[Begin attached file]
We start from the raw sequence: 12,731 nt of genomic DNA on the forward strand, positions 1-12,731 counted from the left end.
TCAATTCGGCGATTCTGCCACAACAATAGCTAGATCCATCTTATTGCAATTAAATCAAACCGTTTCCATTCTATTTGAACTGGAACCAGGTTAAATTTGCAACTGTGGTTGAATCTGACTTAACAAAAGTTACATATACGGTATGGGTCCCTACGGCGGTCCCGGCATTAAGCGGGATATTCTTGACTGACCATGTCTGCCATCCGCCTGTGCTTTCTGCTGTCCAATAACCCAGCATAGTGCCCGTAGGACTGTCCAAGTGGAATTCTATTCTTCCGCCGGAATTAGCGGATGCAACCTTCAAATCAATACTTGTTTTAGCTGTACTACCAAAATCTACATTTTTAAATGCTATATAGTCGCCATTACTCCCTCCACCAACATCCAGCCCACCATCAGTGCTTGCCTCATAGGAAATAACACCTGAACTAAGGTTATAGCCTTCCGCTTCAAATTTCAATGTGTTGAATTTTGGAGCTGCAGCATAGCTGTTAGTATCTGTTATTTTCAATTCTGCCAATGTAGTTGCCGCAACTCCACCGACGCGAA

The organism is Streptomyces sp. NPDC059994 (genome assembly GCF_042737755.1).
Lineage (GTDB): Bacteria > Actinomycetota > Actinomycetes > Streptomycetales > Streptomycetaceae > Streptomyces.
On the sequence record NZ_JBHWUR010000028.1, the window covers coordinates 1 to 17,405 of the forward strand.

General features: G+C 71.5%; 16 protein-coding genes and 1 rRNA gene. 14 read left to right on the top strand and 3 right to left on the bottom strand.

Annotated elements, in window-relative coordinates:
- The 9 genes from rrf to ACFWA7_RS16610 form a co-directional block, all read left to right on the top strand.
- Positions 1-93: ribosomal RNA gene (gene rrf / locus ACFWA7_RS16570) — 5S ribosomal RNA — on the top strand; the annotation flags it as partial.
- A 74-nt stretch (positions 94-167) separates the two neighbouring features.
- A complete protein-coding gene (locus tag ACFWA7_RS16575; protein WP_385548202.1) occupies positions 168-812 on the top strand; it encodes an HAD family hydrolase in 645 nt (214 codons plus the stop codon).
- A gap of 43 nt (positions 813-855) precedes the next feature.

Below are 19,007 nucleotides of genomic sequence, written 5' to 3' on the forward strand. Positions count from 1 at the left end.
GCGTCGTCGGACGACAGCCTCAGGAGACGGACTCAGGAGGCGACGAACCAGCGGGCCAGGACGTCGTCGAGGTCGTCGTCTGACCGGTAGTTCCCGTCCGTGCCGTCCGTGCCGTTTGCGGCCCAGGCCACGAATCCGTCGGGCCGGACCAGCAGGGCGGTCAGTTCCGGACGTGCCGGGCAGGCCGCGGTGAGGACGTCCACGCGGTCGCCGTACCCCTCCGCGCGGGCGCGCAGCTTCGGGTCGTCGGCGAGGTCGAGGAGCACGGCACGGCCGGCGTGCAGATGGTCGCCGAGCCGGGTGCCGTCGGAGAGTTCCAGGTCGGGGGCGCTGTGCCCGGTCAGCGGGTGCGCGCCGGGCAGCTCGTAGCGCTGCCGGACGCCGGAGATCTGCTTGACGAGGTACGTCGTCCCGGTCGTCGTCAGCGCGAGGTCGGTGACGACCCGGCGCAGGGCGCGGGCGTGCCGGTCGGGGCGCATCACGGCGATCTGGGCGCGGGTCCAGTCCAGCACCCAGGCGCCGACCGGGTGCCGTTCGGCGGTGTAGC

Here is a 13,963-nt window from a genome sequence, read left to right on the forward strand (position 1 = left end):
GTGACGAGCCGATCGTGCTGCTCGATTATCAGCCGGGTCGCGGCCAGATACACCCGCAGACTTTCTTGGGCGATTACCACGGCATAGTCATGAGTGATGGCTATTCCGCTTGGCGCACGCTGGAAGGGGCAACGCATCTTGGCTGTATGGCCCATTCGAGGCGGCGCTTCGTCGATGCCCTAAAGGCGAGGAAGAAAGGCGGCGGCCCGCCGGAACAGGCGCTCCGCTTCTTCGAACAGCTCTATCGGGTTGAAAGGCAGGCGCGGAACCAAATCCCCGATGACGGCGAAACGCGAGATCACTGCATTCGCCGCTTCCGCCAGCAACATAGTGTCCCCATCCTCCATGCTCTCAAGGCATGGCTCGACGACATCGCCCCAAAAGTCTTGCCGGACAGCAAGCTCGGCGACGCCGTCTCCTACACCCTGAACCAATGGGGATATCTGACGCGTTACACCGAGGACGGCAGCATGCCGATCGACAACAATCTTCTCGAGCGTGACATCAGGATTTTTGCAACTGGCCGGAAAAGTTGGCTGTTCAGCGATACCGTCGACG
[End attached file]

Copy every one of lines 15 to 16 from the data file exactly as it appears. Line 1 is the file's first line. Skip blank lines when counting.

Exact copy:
Here is a 13,963-nt window from a genome sequence, read left to right on the forward strand (position 1 = left end):
GTGACGAGCCGATCGTGCTGCTCGATTATCAGCCGGGTCGCGGCCAGATACACCCGCAGACTTTCTTGGGCGATTACCACGGCATAGTCATGAGTGATGGCTATTCCGCTTGGCGCACGCTGGAAGGGGCAACGCATCTTGGCTGTATGGCCCATTCGAGGCGGCGCTTCGTCGATGCCCTAAAGGCGAGGAAGAAAGGCGGCGGCCCGCCGGAACAGGCGCTCCGCTTCTTCGAACAGCTCTATCGGGTTGAAAGGCAGGCGCGGAACCAAATCCCCGATGACGGCGAAACGCGAGATCACTGCATTCGCCGCTTCCGCCAGCAACATAGTGTCCCCATCCTCCATGCTCTCAAGGCATGGCTCGACGACATCGCCCCAAAAGTCTTGCCGGACAGCAAGCTCGGCGACGCCGTCTCCTACACCCTGAACCAATGGGGATATCTGACGCGTTACACCGAGGACGGCAGCATGCCGATCGACAACAATCTTCTCGAGCGTGACATCAGGATTTTTGCAACTGGCCGGAAAAGTTGGCTGTTCAGCGATACCGTCGACG